You can chart them out over time and see which ones have the highest word counts, picked up the most social shares, or bear the most similarity to other articles. And, of course, you can follow links to actually read the articles.
Blogs can be incorporated into searches alongside or instead of news articles. And tweets could be the next data land grab.
“The goal is to index one data set after another,” Goodson said.
In holding fast to that ambition, Goodson might sound like a lot of other tech startup founders who want to integrate with several data sources. But this is not just another tech startup we’re talking about. Quid has designed a fresh interface for a problem anyone who’s ever been on the Internet has bumped up against: There’s a lot of information out there, and it’s hard to feel confident that you know pretty much everything there is to know about a subject.
Sure, there’s Google, and for articles, you’ve got LexisNexis. But if you want to hone in on a person, a company, a concept, a time period, or simply an influential article, the visualizations that Quid has come up with can be quite helpful.
Taking it for a test drive
Goodson ran several queries to show off Quid’s capabilities. He searched for articles about Uber and women, and he also took a look at the connection between sugar and regulation. And then, like any self-respecting startup guy interested in bringing in more business, he thought up some ways that the company he was currently meeting with — VentureBeat — could use Quid.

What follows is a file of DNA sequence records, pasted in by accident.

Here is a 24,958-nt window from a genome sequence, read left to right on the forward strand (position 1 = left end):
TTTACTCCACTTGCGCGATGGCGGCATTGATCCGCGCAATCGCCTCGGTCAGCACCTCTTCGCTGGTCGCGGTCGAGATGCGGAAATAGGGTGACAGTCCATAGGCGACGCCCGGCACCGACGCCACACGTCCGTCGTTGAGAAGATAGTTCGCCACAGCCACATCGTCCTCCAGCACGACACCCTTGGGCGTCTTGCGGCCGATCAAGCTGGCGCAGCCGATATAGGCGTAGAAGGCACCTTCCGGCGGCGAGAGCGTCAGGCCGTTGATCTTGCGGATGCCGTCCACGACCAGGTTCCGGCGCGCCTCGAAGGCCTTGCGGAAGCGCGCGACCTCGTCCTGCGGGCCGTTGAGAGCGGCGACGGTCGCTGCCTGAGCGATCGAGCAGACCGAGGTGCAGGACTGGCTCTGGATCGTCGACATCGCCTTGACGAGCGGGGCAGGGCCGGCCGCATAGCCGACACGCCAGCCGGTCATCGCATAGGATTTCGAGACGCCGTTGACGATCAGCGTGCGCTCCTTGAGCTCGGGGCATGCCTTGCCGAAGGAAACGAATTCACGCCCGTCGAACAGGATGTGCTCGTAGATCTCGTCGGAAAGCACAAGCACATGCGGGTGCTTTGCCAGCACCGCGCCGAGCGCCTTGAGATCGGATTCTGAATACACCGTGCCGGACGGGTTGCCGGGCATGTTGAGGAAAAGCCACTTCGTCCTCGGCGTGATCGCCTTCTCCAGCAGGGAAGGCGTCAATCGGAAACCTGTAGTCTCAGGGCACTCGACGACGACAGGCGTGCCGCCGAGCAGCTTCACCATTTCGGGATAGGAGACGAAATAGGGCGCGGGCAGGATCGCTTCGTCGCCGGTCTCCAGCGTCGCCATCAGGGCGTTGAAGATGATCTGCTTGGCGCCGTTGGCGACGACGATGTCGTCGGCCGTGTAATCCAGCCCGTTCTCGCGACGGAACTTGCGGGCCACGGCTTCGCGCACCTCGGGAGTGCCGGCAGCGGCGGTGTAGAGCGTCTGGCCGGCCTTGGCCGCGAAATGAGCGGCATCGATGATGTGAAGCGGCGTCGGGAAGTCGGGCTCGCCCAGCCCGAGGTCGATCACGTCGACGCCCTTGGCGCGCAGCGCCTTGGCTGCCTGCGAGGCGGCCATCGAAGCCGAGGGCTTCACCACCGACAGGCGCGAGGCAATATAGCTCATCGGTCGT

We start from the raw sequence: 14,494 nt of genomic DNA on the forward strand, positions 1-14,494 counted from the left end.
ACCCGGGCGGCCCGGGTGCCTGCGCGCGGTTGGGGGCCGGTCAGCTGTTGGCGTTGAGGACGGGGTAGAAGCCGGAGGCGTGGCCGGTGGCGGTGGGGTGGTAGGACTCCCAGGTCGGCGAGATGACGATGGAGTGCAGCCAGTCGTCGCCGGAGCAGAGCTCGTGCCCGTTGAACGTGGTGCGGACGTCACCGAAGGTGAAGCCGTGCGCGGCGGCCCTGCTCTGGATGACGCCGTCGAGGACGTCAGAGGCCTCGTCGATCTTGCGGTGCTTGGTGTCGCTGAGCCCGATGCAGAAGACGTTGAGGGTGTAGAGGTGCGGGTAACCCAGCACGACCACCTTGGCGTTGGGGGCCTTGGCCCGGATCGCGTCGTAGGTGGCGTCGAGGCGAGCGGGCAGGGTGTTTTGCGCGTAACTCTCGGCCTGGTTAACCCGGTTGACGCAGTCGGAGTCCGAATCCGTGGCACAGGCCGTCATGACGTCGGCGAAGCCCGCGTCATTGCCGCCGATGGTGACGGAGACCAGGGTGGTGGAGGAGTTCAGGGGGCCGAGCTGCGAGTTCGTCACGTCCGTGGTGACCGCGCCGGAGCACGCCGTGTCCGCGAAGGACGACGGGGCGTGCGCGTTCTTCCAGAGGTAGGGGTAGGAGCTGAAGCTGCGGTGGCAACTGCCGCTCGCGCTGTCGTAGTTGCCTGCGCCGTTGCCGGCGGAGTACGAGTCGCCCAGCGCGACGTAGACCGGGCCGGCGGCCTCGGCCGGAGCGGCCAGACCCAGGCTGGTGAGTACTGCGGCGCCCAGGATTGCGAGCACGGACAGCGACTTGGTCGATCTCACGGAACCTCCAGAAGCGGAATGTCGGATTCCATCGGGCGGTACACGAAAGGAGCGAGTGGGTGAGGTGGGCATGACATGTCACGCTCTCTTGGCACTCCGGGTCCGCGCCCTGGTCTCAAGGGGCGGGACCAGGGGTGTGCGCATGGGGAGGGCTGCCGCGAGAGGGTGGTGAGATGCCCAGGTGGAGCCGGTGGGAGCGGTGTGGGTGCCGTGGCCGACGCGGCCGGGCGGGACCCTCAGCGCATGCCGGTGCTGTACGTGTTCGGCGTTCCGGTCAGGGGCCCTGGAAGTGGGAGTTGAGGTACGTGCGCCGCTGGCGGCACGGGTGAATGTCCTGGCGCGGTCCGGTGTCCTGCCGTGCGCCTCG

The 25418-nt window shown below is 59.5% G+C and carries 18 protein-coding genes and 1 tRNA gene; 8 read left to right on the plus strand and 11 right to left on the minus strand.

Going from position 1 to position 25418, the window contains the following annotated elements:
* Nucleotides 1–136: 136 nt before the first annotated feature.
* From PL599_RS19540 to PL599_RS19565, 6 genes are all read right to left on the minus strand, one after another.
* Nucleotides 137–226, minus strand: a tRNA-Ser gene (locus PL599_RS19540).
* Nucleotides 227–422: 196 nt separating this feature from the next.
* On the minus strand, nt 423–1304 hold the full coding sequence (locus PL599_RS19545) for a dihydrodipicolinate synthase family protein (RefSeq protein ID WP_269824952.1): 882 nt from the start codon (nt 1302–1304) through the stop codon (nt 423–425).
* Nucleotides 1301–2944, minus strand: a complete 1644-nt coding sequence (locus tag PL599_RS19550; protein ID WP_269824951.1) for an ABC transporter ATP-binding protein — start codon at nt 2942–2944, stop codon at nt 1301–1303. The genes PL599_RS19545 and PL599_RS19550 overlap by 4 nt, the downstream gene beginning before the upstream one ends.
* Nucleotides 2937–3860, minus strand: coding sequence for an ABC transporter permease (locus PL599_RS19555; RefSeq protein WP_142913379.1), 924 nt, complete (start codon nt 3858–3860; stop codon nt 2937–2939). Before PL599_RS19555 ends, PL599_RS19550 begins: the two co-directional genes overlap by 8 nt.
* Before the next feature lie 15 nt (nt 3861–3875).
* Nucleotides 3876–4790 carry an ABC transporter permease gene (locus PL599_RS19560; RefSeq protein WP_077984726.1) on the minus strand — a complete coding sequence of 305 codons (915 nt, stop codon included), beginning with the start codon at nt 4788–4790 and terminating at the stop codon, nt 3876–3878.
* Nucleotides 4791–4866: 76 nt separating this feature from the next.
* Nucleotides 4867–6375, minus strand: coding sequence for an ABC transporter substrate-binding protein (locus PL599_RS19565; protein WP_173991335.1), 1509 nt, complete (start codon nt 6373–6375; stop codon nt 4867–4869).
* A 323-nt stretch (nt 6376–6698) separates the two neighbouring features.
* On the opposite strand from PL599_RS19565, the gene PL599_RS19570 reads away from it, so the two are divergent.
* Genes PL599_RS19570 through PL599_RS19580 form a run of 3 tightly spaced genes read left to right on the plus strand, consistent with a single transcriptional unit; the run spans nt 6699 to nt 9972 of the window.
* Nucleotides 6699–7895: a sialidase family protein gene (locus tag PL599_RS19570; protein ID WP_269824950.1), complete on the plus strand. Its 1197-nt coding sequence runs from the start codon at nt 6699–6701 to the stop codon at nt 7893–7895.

It helps that Quid’s software’s user interface has improved considerably. Here’s how it looked back in July 2011, when Quid was announcing a $10 million funding round:
Quid’s current look and feel, with the colorful nodes and edges in its graph visualizations, calls to mind the cool factor you got when you looked through a powerful microscope in biology class in college. You find yourself confronted with a lot of detail, and it’s pretty to boot.
It’s also interactive. After generating a visualization of news articles about deep learning, I was able to narrow my focus and see which companies got the most attention, as measured by social shares of the articles. The results weren’t surprising.
And if you’re wondering who the key people are in all the coverage, Quid has you covered. This visualization in particular proved educational for me, as it came up with some names worth paying attention to.
Sure, the application has shortcomings. The software is limited to English-language searching. There is no way to set up alerts for new articles that fall within the parameters of previous queries. As yet, there is no Quid mobile app. And — how could I forget? — it’s not cheap. But as more companies log in to Quid, and as more types of employees see Quid’s capability and become convinced the software could help them, each of these problems could well be solved in time.
Certainly Goodson believes the startup is onto something.
“We are doing something different that hasn’t been done before,” he said.